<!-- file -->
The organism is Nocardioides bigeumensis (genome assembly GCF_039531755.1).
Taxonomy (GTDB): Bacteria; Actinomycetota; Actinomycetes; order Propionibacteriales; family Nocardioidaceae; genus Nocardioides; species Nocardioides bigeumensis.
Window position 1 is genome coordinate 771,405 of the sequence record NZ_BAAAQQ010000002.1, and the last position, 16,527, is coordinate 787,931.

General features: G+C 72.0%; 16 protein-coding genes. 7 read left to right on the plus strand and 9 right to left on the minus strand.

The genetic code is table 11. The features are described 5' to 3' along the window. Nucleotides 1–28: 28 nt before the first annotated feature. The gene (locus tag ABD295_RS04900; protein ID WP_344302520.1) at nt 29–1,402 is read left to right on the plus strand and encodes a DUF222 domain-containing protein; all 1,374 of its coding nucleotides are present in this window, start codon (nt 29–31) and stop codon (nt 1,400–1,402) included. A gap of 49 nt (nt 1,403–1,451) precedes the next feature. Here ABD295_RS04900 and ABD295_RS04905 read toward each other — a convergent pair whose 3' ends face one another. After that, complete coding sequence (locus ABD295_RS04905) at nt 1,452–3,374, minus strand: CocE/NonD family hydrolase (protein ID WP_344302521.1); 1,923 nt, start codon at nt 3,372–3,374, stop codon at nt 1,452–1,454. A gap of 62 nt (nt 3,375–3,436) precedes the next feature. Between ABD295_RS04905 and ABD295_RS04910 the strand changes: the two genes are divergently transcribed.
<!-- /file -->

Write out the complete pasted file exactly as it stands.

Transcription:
The organism is Nocardioides bigeumensis (genome assembly GCF_039531755.1).
Taxonomy (GTDB): Bacteria; Actinomycetota; Actinomycetes; order Propionibacteriales; family Nocardioidaceae; genus Nocardioides; species Nocardioides bigeumensis.
Window position 1 is genome coordinate 771,405 of the sequence record NZ_BAAAQQ010000002.1, and the last position, 16,527, is coordinate 787,931.

General features: G+C 72.0%; 16 protein-coding genes. 7 read left to right on the plus strand and 9 right to left on the minus strand.

The genetic code is table 11. The features are described 5' to 3' along the window. Nucleotides 1–28: 28 nt before the first annotated feature. The gene (locus tag ABD295_RS04900; protein ID WP_344302520.1) at nt 29–1,402 is read left to right on the plus strand and encodes a DUF222 domain-containing protein; all 1,374 of its coding nucleotides are present in this window, start codon (nt 29–31) and stop codon (nt 1,400–1,402) included. A gap of 49 nt (nt 1,403–1,451) precedes the next feature. Here ABD295_RS04900 and ABD295_RS04905 read toward each other — a convergent pair whose 3' ends face one another. After that, complete coding sequence (locus ABD295_RS04905) at nt 1,452–3,374, minus strand: CocE/NonD family hydrolase (protein ID WP_344302521.1); 1,923 nt, start codon at nt 3,372–3,374, stop codon at nt 1,452–1,454. A gap of 62 nt (nt 3,375–3,436) precedes the next feature. Between ABD295_RS04905 and ABD295_RS04910 the strand changes: the two genes are divergently transcribed.